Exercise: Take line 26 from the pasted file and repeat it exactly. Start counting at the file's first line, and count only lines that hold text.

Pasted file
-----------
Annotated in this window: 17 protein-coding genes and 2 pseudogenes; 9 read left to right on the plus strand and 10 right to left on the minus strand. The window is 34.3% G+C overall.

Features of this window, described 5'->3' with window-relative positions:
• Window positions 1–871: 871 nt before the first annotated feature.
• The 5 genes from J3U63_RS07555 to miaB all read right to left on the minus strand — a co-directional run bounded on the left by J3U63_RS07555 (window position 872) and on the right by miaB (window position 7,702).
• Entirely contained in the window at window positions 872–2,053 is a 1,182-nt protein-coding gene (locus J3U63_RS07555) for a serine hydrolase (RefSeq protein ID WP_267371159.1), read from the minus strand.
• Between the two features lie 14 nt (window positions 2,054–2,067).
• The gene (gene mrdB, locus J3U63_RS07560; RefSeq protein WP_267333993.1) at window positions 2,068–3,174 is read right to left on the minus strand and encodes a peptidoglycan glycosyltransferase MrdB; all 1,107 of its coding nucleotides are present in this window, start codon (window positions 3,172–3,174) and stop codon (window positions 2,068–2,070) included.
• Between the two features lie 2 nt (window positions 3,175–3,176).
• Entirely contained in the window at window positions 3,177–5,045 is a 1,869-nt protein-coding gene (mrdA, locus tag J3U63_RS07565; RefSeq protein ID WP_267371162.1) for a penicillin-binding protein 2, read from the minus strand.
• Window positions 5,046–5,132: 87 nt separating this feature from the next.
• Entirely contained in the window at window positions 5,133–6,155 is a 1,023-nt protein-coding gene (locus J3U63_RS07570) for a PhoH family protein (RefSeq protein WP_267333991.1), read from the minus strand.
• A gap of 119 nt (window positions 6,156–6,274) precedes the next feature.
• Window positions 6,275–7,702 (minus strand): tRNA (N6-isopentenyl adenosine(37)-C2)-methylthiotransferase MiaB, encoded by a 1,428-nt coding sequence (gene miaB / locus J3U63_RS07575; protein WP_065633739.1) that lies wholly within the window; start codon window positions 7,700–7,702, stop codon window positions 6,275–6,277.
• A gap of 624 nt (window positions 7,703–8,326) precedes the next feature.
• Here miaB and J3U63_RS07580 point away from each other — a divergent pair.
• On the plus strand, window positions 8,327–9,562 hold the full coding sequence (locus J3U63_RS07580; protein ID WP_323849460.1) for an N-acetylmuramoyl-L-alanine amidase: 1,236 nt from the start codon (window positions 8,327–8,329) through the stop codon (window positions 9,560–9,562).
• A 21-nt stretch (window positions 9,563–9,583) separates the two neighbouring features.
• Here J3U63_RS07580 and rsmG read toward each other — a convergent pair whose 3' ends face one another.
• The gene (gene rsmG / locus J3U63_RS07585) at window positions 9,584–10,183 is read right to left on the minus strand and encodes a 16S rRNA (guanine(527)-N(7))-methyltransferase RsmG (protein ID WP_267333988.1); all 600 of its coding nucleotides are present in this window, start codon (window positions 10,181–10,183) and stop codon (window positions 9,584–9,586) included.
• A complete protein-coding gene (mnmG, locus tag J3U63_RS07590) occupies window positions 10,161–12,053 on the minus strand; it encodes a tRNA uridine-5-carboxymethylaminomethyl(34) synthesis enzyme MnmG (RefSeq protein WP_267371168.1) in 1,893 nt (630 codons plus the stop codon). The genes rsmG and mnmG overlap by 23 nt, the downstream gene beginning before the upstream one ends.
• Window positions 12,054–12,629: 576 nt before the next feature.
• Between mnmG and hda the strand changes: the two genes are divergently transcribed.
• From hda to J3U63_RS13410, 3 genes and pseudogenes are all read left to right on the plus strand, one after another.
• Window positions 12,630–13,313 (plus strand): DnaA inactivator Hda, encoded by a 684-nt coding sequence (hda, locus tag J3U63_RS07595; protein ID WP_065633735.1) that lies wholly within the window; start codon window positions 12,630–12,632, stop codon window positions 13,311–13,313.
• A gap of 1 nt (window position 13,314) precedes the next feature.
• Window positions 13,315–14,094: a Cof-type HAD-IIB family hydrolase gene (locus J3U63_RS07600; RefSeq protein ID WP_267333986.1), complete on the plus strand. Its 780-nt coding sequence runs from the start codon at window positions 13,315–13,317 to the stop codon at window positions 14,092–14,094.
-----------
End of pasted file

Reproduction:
• Window positions 13,315–14,094: a Cof-type HAD-IIB family hydrolase gene (locus J3U63_RS07600; RefSeq protein ID WP_267333986.1), complete on the plus strand. Its 780-nt coding sequence runs from the start codon at window positions 13,315–13,317 to the stop codon at window positions 14,092–14,094.